Rideshare partnerships help patients get to doc on time
No-show appointments are one of the healthcare industry's conundrums—costing physician practices millions of dollars per year.
Roughly 3.6 million people miss necessary medical care every year because they can't get to their appointments. These patients are usually low-income individuals with chronic conditions who live in rural or urban areas.
In an effort to decrease the number of no-show visits, the non-emergency medical transportation industry has found rideshare companies to be helpful partners.
Traditionally, NEMTs contract with taxi companies to provide patients with rides to scheduled doctors appointments. Medicaid and some Medicare Advantage and commercial plans reimburse NEMTs for the rides.
But that model is plagued with inefficiencies, NEMT leaders say. NEMTs don't have the technology to make sure taxi drivers pick up patients on time and take them to the right place. Patients are often left waiting far too long for their ride and still miss appointments as a result.
NEMT leaders say the rideshare model addresses these issues. These companies increasingly are trying to partner with rideshare companies like Uber and Lyft to provide quicker, more reliable transportation to patients. Rideshare companies offer the needed technology that tracks their drivers and books appointments in real-time.
These companies can also save health plans and providers some money since the cost of a rideshare trip is often cheaper than a taxi ride.
So, it's no surprise the new model is catching on. NEMT provider Circulation, which has an agreement with Uber, announced on Thursday it has expanded the rideshare services to 25 states, up from nine a year ago. Its most recent partners include Stanford Health Care, Roper St. Francis Hospital and Commonwealth Care Alliance.
Circulation allows providers to book rides on-demand or in advance for its most complex patients insured under Medicaid, Medicare and even some commercial health plans.
Circulation claims 95% of patients arrive to their appointments on time, saving participating health plans and providers up to 50% on rides.
"The patient gets a better experience and health outcomes are improved," said Robin Heffernan, CEO and co-founder of Circulation. "It is one of those things where it truly is a win-win all around."
The allure of cost savings and reduced inefficiencies has motivated many other NEMTs to jump on the rideshare platform. Earlier this year, LogistiCare, a national NEMT provider, announced an agreement with Lyft to offer select Medicaid and Medicare Advantage beneficiaries in 31 states with transportation services.
John Zimmer, president and co-founder of Lyft, said in an email that partnerships with LogistiCare and others allow the company "to raise awareness for elderly communities and people with disabilities who deserve reliable, safe and on-demand transportation solutions to get them where they need to be."
Albert Cortina, CEO of LogistiCare, said patients will only have to wait between five and seven minutes for a Lyft ride that is ordered on the same-day. Ordering same-day taxi rides aren't as fast. Additionally, if a patient isn't picked up or if a driver is late, that information is passed along to the providers.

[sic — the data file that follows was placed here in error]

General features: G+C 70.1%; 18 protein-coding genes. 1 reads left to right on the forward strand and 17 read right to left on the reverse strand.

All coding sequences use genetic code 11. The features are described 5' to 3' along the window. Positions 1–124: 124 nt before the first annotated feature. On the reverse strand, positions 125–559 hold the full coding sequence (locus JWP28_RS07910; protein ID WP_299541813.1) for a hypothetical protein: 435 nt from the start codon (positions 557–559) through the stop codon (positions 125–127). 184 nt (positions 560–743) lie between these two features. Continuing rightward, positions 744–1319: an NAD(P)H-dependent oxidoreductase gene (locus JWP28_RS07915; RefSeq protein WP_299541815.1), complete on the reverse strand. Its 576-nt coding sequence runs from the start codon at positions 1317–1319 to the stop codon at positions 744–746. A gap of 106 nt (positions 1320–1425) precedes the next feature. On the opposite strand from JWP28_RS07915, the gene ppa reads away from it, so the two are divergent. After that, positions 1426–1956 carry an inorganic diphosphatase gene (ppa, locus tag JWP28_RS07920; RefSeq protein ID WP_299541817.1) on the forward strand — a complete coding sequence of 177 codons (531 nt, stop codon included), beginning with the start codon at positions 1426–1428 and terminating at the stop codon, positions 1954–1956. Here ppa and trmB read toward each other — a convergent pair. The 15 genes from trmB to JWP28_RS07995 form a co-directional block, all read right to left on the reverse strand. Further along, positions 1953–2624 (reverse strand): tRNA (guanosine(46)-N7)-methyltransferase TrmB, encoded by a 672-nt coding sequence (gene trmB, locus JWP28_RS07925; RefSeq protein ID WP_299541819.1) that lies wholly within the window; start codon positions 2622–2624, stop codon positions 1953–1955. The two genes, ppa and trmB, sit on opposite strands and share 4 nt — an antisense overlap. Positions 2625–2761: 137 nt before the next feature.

"We can assist other parts of the healthcare delivery system to be more effective and efficient," said Steven Linowes, executive vice president of LogistiCare.
CareMore Health System, an Anthem subsidiary that partnered with Lyft last May through its NEMT provider National MedTrans, has been saving money and patients' time.
Average wait times decreased by 30% from 12.25 minutes to 8.77 minutes and average per-ride costs reduced by 32.4% from $31.54 to $21.32, according to a JAMA study published in September 2016 that analyzed CareMore's partnership with Lyft.
"This is one of those rare innovations where you can both improve the service and reduce cost at the same time," said Dr. Sachin Jain, president and CEO of CareMore.
But rideshare partnerships are not without challenges.
Uber and Lyft drivers don't have the training or expertise to handle complex patients who may need help walking from their door to the vehicle, said Josh Komenda, president and co-founder of Veyo, a NEMT provider based in San Diego that offers rideshare services but trains its drivers to work with complex patients.
Veyo, which operates in six states, delivers about 8,200 rides per day via rideshare. The company has saved its customers, which includes health plans and state Medicaid agencies, about $7 million per year compared to other NEMT providers without rideshare benefits.
"We think it's critical the drivers understand the population they are working with," Komenda said. "They need drivers who understand the challenges they are facing."
Patients with behavioral health concerns or elderly patients can also be confused by frequently changing drivers and cars that arrive to pick them up, said Cortina at LogistiCare. That's why the company has limited its agreement with Lyft to only include a specific segment of its customers.
Lyft rides will largely be offered to patients that order an NEMT for same day appointments, which accounts for roughly 5% to 7% of LogistiCare's 69 million rides provided annually. Patients who usually book same-day visits do so to care for a sick child or to address an unexpected illness. "There is a continuity of care that is supported by the relationship between the driver and the member so we want to make sure the appropriate structure has been developed," Cortina said.
To ease confusion among its members, CareMore has set up distinct wait stations for Lyft rides outside facilities, Jain said. They have also worked with Lyft to train its drivers about how to work with patients. "It's an evolving area for us but something we think is promising as it relates to improving quality for our members," he said.
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